Students won’t stand for hatred

By Janelle Harb


On the morning of Wednesday, Nov. 9, in the wake of the election of Donald Trump and the corollary hanging of a black baby doll in the Frisch Hall elevator, President of Griff TV and Opinion Editor of The Griffin, Alexis Book ’17, organized a mass event on Facebook for later that evening advertised as a “Peaceful Protest in the Quad.”  With news of the event spreading via social media, word of mouth, and handwritten posters scattered around campus, it quickly caught the attention of many undergraduates and College administrators.

Originally, the peaceful protest outside of Christ the King Chapel was only intended as a response to the election of Donald Trump less than twenty-four hours before.  However, it quickly and naturally morphed into a show of solidarity against all of the most recents acts of hatred both politically and on our own Canisius grounds.  In estimation, an excess of 300 people were in attendance, including undergraduates, student leaders, professors, and administrative officials.  Significantly, Canisius President and former Griffin Editor John J. Hurley was in attendance, as well as Assistant Dean of Student Affairs Connie Pileri, and Director of the Counseling Center Eileen Niland, among others.  

“Never in a million years did I think that I would start a protest on campus, never would I think that I’d have to,” said Book regarding the event.  “For months, I’ve heard the sentiments of my fellow students who have clearly been disappointed by the school’s lack of action regarding race relations and diversity on campus.”

Book explained that she felt physically ill following the results of election night, and upon seeing the photograph of the hanging baby, she knew she had to take a stand.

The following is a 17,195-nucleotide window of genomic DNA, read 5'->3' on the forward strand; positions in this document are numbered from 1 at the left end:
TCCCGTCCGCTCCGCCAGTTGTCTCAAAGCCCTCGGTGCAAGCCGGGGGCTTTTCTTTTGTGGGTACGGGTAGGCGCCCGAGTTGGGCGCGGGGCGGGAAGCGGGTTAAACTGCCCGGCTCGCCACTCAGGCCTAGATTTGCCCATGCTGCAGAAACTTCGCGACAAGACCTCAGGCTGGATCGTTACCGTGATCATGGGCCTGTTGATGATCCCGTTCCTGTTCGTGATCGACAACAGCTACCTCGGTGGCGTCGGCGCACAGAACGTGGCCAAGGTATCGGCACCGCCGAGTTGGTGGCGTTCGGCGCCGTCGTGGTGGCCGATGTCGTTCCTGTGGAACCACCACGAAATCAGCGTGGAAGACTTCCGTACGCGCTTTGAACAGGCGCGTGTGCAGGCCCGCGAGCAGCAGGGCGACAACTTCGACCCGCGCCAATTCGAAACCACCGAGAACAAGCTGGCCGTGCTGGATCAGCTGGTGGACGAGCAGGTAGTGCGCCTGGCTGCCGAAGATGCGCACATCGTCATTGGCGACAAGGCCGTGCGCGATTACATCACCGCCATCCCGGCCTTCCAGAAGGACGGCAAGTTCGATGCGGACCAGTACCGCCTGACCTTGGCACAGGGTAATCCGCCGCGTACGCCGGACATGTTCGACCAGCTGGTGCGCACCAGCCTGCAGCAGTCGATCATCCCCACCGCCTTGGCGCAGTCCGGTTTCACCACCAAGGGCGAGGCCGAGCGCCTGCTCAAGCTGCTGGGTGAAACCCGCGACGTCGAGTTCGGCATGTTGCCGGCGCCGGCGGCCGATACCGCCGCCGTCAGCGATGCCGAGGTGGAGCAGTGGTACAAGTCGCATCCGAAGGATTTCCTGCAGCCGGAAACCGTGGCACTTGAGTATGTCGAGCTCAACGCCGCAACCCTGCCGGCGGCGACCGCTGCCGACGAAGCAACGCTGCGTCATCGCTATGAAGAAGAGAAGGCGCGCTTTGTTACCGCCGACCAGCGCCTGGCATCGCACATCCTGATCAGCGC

“I created the facebook event,” said Book. “It started off with about 20 invites and a few text messages to some of my friends. By the time I got back from classes and my internship, I saw that the event had blossomed into including over 300 students and faculty – hell, there were even students from other colleges in attendance – it was incredible.”

Book started off the event by stating that this would be a peaceful protest where people would be able to speak freely and address the crowd in order to share their stories and spark discussion.  She even heeded the crowd to be respectful of differing opinions and of any Trump supporters that may approach the microphone.  Soon after she finished, several students stood behind the microphone carrying a banner proclaiming #JusticeforBlackCanisius and stayed for the duration of the approximately two-hour event.

The frigidness of the outside air did not dissuade anyone from leaving the event early, as all were enraptured by the stories of those who spoke.  A majority of the students who addressed the crowd were either black, Hispanic, or of the LGBTQ+ community.   

When Rhys Watson ‘18, a Hispanic student, reached the microphone, he detailed his experiences as a server at a country club at which President Hurley is a member.  He explained that he spoke to Hurley directly and recounted his conversation.

“Just like it’s my job to serve you, it’s your job to serve everybody here [at Canisius].”  Watson concluded, “The reality of it is that this College is a business. Nobody actually cares about us; they only care because we pay for everything that’s here.”